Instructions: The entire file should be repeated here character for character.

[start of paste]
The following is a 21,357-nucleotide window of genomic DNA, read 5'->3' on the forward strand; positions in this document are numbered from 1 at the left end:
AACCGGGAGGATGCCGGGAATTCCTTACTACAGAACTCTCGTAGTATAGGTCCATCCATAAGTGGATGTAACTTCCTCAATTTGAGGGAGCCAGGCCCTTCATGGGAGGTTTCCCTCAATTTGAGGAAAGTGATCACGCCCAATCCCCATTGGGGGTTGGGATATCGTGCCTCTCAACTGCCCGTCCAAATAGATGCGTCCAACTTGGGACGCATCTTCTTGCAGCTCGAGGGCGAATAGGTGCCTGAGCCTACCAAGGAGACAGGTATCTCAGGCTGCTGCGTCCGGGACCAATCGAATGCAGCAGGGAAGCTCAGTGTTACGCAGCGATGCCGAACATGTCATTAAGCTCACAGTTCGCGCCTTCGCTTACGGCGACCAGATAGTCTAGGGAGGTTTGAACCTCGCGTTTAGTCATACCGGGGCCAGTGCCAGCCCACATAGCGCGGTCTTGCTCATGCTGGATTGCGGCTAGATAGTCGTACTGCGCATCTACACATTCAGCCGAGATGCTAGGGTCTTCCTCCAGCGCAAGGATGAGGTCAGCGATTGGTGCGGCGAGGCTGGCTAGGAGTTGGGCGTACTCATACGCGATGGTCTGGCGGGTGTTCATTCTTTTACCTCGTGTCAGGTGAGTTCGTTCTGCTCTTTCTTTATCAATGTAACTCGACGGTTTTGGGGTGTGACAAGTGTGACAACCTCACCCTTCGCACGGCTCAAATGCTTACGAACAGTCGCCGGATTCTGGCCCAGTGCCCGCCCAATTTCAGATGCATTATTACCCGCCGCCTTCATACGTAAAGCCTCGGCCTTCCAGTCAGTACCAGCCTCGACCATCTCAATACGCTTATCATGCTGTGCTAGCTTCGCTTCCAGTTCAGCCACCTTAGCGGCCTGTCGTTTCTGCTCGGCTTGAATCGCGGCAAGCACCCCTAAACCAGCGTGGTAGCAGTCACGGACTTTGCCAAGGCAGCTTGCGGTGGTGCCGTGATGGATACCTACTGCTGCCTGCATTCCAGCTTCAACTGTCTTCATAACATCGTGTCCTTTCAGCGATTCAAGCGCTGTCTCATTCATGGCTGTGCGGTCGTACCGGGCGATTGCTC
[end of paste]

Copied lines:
The following is a 21,357-nucleotide window of genomic DNA, read 5'->3' on the forward strand; positions in this document are numbered from 1 at the left end:
AACCGGGAGGATGCCGGGAATTCCTTACTACAGAACTCTCGTAGTATAGGTCCATCCATAAGTGGATGTAACTTCCTCAATTTGAGGGAGCCAGGCCCTTCATGGGAGGTTTCCCTCAATTTGAGGAAAGTGATCACGCCCAATCCCCATTGGGGGTTGGGATATCGTGCCTCTCAACTGCCCGTCCAAATAGATGCGTCCAACTTGGGACGCATCTTCTTGCAGCTCGAGGGCGAATAGGTGCCTGAGCCTACCAAGGAGACAGGTATCTCAGGCTGCTGCGTCCGGGACCAATCGAATGCAGCAGGGAAGCTCAGTGTTACGCAGCGATGCCGAACATGTCATTAAGCTCACAGTTCGCGCCTTCGCTTACGGCGACCAGATAGTCTAGGGAGGTTTGAACCTCGCGTTTAGTCATACCGGGGCCAGTGCCAGCCCACATAGCGCGGTCTTGCTCATGCTGGATTGCGGCTAGATAGTCGTACTGCGCATCTACACATTCAGCCGAGATGCTAGGGTCTTCCTCCAGCGCAAGGATGAGGTCAGCGATTGGTGCGGCGAGGCTGGCTAGGAGTTGGGCGTACTCATACGCGATGGTCTGGCGGGTGTTCATTCTTTTACCTCGTGTCAGGTGAGTTCGTTCTGCTCTTTCTTTATCAATGTAACTCGACGGTTTTGGGGTGTGACAAGTGTGACAACCTCACCCTTCGCACGGCTCAAATGCTTACGAACAGTCGCCGGATTCTGGCCCAGTGCCCGCCCAATTTCAGATGCATTATTACCCGCCGCCTTCATACGTAAAGCCTCGGCCTTCCAGTCAGTACCAGCCTCGACCATCTCAATACGCTTATCATGCTGTGCTAGCTTCGCTTCCAGTTCAGCCACCTTAGCGGCCTGTCGTTTCTGCTCGGCTTGAATCGCGGCAAGCACCCCTAAACCAGCGTGGTAGCAGTCACGGACTTTGCCAAGGCAGCTTGCGGTGGTGCCGTGATGGATACCTACTGCTGCCTGCATTCCAGCTTCAACTGTCTTCATAACATCGTGTCCTTTCAGCGATTCAAGCGCTGTCTCATTCATGGCTGTGCGGTCGTACCGGGCGATTGCTC